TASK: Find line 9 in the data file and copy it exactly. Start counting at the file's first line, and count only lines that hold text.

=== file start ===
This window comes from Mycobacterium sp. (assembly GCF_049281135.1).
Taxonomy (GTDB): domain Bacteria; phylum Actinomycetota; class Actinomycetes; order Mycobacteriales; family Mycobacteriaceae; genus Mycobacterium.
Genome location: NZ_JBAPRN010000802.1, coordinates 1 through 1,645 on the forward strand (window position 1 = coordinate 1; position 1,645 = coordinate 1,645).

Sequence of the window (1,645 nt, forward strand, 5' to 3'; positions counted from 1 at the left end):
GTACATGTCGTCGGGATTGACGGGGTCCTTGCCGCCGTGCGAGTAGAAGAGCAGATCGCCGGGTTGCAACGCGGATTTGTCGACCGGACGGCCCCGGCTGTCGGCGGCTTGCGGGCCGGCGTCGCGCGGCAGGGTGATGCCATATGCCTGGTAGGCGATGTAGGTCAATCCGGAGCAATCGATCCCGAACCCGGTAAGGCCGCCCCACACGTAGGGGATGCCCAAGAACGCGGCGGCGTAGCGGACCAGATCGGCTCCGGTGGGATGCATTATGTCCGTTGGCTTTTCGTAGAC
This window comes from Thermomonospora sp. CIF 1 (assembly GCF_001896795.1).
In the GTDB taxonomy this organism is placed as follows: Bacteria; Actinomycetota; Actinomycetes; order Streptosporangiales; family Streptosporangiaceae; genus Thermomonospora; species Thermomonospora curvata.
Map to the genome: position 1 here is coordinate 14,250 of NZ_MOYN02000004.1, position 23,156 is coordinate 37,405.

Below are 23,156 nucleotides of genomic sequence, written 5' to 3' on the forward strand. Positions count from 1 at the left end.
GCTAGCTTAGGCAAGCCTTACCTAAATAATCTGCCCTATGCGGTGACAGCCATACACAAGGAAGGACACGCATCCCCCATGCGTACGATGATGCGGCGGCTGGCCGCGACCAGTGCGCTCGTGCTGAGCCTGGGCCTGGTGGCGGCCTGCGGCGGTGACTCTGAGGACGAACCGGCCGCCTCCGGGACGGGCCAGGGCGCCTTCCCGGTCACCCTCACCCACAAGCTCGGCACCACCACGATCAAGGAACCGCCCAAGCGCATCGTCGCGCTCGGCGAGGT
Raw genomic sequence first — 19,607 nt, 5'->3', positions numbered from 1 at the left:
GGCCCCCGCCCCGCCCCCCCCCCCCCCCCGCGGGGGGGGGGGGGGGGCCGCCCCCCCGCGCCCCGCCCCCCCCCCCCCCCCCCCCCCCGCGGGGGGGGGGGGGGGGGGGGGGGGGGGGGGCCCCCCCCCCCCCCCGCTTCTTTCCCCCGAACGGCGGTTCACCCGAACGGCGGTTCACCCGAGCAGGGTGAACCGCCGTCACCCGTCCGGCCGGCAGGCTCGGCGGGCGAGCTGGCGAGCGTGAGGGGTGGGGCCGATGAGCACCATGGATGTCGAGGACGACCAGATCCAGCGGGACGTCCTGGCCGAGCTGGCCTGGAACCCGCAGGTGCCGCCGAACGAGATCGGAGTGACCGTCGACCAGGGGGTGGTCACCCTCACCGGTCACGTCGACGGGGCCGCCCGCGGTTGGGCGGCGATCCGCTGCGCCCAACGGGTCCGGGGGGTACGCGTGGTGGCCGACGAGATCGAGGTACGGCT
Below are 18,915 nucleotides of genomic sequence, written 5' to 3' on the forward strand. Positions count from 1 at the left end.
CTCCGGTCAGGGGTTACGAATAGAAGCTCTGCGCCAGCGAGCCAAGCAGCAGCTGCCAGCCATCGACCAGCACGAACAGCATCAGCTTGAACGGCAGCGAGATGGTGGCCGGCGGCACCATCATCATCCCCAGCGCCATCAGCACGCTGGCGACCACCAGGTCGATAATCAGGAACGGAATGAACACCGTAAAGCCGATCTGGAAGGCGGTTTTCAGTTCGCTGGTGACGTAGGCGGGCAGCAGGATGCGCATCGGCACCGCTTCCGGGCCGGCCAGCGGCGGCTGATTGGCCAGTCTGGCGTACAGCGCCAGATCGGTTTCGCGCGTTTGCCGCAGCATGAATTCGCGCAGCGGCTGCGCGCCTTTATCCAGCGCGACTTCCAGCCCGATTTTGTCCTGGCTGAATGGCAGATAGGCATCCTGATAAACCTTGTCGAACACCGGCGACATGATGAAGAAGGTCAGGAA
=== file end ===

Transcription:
Below are 23,156 nucleotides of genomic sequence, written 5' to 3' on the forward strand. Positions count from 1 at the left end.